Optimizing Unity game performance

unity optimization

Introduction

So, you have a game that you build for the world to play. Congratulations. You sent out the game to your family and friends to test the game for you to gather their feedback so that you can work out some problems before you make a public release. In some cases, you might have been getting this feedback is that the game runs mad slow or the frame rate is so low that it is nearly unplayable. True, when the game suffers frame rate issues, it gives the users major undesirable feelings of not playing the game. I myself have faced these issues and try to minimize as much as I can to make the game run smooth. No game is perfect. It is just the minimization of problems that matters.

Optimizing Unity Game Performance is one of the most crucial thing to have in the game development process and it is a lot more important to skills to have especially when you are making a Virtual Reality game, where you need the game to run at least 90 FPS consistently at a recommended VR machine specification. It is also equally important when you are making a mobile game, where device specs are pretty limited and generally anything below 30 FPS is a red flag. This article will focus on Optimizing Unity Game Performance.

Use Profiler

The very first thing that you need to do is to check what is making the game run slow, so that you can take appropriate action to reduce the bottlenecks. The following screenshot shows a glimpse of the Unity Profiler. You will find this window by clicking Window > Analysis > Profiler. The profiler shows the running graph when your game is running.

unity profiler
Unity Profiler when the game is running.

The screenshot that I am showing you is pretty performing, since it is consistently running at 100 FPS which is good. You will notice spikes that makes the game FPS go down to 70-80 FPS. For a severely under-performing game, the frame rate may drop as low as 15 FPS. If we take a look at top left corner, there are colored labelled categories that are contributing to the CPU usage. Understanding what is contributing to the lower game performance will help figuring out necessary actions to counter FPS drops.

Batching

If you are creating a big game where you have lots of game objects included, the presence of lots of gameobjects will result in issuing a lot of draw calls to render these gameobjects. This is resource intensive and will kill off pretty hefty amount of frames per second. To minimize draw calls, we use the concepts of draw call batching. There are two types of batching: Static and Dynamic. To make batching effective we would like to make the gameobjects share same materials as much as possible so they could be batched together. Also if two gameobjects share same material but different texture, we can combine those textures into a single big texture. The practice is called Texture atlasing. To enable static and dynamic batching we enable them by clicking on Edit > Project Settings > Players Settings > Other Settings and finally checking those two options.

static and dynamic batching
Static and dynamic batching

Static batching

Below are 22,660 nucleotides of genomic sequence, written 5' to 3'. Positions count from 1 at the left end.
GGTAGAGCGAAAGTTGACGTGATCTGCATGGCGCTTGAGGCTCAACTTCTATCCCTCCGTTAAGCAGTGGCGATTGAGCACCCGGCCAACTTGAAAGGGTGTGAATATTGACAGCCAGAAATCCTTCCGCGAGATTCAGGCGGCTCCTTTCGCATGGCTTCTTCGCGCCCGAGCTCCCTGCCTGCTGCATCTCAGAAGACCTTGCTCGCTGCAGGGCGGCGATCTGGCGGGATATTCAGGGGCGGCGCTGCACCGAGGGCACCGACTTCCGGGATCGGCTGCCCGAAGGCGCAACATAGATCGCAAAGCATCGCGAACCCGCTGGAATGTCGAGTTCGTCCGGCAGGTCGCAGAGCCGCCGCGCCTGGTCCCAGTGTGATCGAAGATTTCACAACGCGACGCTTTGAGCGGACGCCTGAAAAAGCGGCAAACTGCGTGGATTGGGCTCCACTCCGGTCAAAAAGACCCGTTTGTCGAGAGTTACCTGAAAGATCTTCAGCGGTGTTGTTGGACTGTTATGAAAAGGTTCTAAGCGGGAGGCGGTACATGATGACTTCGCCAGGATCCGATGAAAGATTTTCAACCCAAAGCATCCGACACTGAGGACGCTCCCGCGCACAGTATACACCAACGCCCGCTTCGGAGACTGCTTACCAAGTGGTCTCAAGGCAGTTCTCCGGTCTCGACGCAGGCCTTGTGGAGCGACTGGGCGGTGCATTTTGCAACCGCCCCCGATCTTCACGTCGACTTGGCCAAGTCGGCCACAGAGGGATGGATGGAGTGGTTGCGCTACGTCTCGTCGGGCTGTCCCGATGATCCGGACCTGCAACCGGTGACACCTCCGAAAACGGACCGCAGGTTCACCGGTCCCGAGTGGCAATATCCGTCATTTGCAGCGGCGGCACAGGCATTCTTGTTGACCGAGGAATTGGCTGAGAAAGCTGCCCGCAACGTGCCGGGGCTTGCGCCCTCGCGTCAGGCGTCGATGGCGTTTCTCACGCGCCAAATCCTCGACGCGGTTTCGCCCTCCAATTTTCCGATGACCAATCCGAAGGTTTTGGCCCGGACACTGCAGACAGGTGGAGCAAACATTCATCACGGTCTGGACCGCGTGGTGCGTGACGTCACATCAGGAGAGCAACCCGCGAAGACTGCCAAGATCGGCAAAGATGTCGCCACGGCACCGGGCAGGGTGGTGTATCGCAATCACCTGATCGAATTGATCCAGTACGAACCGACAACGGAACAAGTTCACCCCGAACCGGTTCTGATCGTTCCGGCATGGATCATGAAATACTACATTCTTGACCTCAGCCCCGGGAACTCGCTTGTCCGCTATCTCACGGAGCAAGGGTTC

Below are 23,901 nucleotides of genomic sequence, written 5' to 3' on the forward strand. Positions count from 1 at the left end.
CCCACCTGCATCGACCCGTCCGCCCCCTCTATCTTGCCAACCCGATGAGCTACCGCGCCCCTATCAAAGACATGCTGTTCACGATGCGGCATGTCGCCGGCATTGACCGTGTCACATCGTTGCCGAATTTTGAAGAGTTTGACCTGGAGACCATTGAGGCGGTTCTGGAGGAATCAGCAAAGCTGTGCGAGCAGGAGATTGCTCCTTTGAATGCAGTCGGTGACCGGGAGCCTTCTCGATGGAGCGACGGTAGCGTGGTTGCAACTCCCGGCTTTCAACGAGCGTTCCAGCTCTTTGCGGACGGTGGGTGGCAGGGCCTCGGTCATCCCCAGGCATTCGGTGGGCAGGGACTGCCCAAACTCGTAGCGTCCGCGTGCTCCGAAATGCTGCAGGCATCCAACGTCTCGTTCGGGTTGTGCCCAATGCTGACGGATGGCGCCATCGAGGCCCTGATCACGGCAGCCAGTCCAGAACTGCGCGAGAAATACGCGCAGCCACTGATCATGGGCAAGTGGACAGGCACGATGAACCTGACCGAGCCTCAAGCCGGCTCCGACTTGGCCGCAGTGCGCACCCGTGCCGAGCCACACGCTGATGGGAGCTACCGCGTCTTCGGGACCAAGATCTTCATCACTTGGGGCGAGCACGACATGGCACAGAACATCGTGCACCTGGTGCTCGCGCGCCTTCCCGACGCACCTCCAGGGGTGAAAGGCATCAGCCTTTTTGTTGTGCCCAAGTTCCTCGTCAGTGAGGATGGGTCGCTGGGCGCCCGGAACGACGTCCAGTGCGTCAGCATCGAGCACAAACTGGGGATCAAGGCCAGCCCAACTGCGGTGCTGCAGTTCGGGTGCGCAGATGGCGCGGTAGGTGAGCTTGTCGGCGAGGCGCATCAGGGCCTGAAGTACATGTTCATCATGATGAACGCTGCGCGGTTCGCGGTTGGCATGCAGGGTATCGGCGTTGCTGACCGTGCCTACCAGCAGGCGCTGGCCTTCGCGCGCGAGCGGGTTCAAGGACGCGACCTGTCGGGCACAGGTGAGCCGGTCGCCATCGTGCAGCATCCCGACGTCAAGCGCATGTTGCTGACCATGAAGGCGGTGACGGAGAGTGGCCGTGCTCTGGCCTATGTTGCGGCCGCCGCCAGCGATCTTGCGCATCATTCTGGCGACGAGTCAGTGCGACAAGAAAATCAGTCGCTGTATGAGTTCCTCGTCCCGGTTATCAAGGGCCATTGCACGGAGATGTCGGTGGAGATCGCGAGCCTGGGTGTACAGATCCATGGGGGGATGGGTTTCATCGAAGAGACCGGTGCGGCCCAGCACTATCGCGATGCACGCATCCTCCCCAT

This type of batching is done on gameobjects that share same materials and do not move, rotate or scale up or down. To enable static batching, you can select all the gameobjects that you think will not move at all at any point in the game lifecycle, and click on Static checkbox on the top right corner on the inspector. Additionally, you can click on dropdown arrow and select everything to make everything related to the gameobject as static including lighting and shadow.

Dynamic Batching

This batching does not require any thing on our part and it will be done automatically provided that the gameobjects fulfill the criteria required for dynamic batching which includes sharing materials. You will find detailed rulings on the Unity Documentation:

https://docs.unity3d.com/Manual/DrawCallBatching.html

Lighting and Light Probes

As we make gameobjects Static, we can also make the lights that we use in the environment as static, provided we dont move those lights. We can use Baked lighting mode instead of Realtime lighting mode, so that Unity does not render the light while the game is being run. Instead, it will create a lightmap and store lighting information on the light interacting with different gameobject in the scene.

light
Light

You can further optimize the game by choosing what type of shadow we are going to render. It is advisable to not use shadow if we think it is not necessary in the game. Also we can choose between hard and soft shadows where hard shadows are considerably more optimization friendly. Additionally we can use Light Probes game objects and spread those in the empty spaces on the game scene where light will travel. Light probes can provide stored information on how the light will interact on moving objects in the scene. After we finish building our game, provided we have different gameobjects set to static and lights set to Baked, we allow Unity to Generate Bake and create maps, by clicking on Window > Rendering > Lighting Settings and finally click on Generate Lighting.

Optimizing Physics

Unity Game performance can depend on how many objects are used that interacts with physics. The less the objects dealing with Physics, the smoother the game will run. The very first thing we can check for the number of gameobjects that are using RigidBody as a component. If we think that we do not need Rigidbody for a specific gameobject, we just simply remove the Rigidbody component.

Colliders

We move to the colliders that gameobjects have. If we think that there are far away objects that we would never cross or never interact at all and the object is simply there for aesthetic purposes, then we just remove the colliders attached to those object. Normally colliders are added on default on each gameobject when they are created. Then there is a subject of choosing the right colliders for each object. If we need to use colliders, then we need to access how the object will interact with another object.